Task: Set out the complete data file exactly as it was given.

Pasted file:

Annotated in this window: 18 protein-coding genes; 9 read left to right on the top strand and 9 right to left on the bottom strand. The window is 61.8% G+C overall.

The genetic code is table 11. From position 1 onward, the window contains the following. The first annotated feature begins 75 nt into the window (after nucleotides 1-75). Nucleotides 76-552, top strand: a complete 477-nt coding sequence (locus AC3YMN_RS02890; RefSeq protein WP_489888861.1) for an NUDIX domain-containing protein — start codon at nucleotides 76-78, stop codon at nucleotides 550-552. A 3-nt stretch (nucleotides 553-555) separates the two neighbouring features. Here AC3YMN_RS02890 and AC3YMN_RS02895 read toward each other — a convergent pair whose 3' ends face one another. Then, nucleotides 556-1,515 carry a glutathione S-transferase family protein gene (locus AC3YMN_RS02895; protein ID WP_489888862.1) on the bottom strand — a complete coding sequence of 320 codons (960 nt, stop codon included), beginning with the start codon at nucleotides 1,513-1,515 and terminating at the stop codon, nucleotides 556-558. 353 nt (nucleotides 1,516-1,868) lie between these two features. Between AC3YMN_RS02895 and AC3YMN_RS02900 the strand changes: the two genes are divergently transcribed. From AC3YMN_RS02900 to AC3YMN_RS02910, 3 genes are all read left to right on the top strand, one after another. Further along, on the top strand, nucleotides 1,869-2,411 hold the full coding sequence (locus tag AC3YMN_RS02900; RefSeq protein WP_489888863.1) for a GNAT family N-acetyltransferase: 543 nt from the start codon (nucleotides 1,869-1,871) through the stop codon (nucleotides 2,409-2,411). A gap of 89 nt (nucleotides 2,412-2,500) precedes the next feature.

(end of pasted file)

Annotated in this window: 18 protein-coding genes; 9 read left to right on the top strand and 9 right to left on the bottom strand. The window is 61.8% G+C overall.

The genetic code is table 11. From position 1 onward, the window contains the following. The first annotated feature begins 75 nt into the window (after nucleotides 1-75). Nucleotides 76-552, top strand: a complete 477-nt coding sequence (locus AC3YMN_RS02890; RefSeq protein WP_489888861.1) for an NUDIX domain-containing protein — start codon at nucleotides 76-78, stop codon at nucleotides 550-552. A 3-nt stretch (nucleotides 553-555) separates the two neighbouring features. Here AC3YMN_RS02890 and AC3YMN_RS02895 read toward each other — a convergent pair whose 3' ends face one another. Then, nucleotides 556-1,515 carry a glutathione S-transferase family protein gene (locus AC3YMN_RS02895; protein ID WP_489888862.1) on the bottom strand — a complete coding sequence of 320 codons (960 nt, stop codon included), beginning with the start codon at nucleotides 1,513-1,515 and terminating at the stop codon, nucleotides 556-558. 353 nt (nucleotides 1,516-1,868) lie between these two features. Between AC3YMN_RS02895 and AC3YMN_RS02900 the strand changes: the two genes are divergently transcribed. From AC3YMN_RS02900 to AC3YMN_RS02910, 3 genes are all read left to right on the top strand, one after another. Further along, on the top strand, nucleotides 1,869-2,411 hold the full coding sequence (locus tag AC3YMN_RS02900; RefSeq protein WP_489888863.1) for a GNAT family N-acetyltransferase: 543 nt from the start codon (nucleotides 1,869-1,871) through the stop codon (nucleotides 2,409-2,411). A gap of 89 nt (nucleotides 2,412-2,500) precedes the next feature.